Multiple news outlets reported that Rooney, 93, died on Sunday. He is survived by his eighth wife Jan, and nine children.
But most of all, he leaves behind a colorful Hollywood legacy that spanned 80 years and more than 200 films, including Boys Town and The Black Stallion. Rooney won two honorary Oscars, the first in 1938, the second in 1982. In January 2005, Rooney made headlines for the unlikeliest of reasons when the Fox network rejected a Super Bowl cold remedy commercial — featuring Rooney’s bared bottom — for being inappropriate.
Rooney certainly knew how to put on a show. But of all the characters that Rooney inhabited — from Puck in the 1935 film production of A Midsummer Night’s Dream to his Oscar-nominated turn as a preternaturally mature teen in 1943’s The Human Comedy — not one could compete with or begin to overshadow Rooney himself.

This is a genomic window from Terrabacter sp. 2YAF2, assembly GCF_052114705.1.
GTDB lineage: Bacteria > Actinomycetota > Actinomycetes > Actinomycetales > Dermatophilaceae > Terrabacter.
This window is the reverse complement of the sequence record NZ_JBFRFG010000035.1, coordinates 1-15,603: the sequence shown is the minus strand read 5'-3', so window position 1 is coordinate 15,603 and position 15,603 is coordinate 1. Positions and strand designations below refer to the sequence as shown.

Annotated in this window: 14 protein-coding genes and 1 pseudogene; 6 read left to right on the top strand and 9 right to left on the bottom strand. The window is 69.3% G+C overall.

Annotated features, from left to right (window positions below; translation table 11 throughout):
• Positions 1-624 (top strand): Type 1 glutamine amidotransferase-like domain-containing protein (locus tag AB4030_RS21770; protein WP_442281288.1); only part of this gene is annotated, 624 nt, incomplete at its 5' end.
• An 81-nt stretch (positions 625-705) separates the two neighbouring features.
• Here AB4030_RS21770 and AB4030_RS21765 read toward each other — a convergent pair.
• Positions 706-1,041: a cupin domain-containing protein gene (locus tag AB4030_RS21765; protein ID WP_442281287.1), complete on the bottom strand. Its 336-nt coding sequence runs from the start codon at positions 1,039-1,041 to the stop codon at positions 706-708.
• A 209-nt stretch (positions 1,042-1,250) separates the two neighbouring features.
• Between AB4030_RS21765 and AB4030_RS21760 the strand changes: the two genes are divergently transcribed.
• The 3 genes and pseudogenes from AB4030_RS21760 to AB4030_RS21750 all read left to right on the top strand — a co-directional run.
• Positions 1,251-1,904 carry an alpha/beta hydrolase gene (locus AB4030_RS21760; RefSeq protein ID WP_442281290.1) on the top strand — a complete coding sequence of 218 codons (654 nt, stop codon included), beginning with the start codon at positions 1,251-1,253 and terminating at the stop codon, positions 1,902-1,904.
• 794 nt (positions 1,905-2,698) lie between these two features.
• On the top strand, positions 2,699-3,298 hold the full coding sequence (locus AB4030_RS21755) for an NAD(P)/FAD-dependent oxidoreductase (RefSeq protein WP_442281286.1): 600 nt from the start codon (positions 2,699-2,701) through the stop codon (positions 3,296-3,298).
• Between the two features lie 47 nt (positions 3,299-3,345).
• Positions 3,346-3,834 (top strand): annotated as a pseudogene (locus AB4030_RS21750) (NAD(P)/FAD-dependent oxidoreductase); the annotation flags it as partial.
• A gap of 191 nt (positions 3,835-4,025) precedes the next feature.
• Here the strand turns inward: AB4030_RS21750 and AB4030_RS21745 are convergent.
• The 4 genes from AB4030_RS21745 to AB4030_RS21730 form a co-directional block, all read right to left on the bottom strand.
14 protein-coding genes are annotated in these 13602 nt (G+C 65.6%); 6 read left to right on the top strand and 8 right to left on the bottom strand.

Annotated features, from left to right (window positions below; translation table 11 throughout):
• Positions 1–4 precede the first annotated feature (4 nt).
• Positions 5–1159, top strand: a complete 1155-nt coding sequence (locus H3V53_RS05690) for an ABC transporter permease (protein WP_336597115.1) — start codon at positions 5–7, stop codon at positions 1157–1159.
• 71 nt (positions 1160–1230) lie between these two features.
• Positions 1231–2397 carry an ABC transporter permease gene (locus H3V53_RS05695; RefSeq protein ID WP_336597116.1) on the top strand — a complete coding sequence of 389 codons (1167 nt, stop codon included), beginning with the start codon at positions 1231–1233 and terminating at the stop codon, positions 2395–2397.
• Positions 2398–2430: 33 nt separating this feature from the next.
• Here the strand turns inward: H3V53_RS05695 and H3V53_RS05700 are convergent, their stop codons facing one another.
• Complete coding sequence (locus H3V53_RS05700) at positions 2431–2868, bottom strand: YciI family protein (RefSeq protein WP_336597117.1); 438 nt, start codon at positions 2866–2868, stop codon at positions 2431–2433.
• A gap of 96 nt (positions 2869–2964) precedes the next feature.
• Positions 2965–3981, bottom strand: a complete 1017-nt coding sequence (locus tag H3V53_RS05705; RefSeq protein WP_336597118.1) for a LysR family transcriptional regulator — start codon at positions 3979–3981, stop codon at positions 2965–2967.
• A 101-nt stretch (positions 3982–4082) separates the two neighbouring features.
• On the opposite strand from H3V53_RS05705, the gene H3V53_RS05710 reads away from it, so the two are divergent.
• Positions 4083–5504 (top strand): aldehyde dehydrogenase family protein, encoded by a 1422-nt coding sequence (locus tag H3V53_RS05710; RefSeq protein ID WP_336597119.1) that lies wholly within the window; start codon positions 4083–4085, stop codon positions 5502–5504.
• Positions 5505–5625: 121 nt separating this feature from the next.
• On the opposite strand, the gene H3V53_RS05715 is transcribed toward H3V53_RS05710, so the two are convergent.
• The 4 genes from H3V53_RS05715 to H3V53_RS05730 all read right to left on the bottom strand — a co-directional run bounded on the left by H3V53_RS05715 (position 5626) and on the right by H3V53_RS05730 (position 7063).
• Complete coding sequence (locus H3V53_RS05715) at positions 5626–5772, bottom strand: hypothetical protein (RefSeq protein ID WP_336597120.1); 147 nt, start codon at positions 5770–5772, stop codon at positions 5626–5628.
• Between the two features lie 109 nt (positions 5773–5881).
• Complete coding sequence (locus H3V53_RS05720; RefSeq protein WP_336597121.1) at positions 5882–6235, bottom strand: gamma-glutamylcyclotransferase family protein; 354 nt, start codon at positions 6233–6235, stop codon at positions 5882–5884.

Laurence Olivier called Rooney “the greatest actor of them all,” yet he was the unlikeliest of stars. At 5-foot-3, Rooney was short, with pointy, elfin features and a spirited, in-your-face energy more suited to selling cars than starring in films. Yet during the Depression, when jobs were scarce and the national mood grim, audiences loved his joie de vivre and his down-home appeal.
Born Joe Yule, Jr. in a Brooklyn, N.Y., rooming house on Sept. 23, 1920, Rooney made his first stage appearance at 17 months as part of his comic father and dancer mother’s vaudeville performances. Performing, Rooney told BackStage, was ” in my blood. It’s who I am.”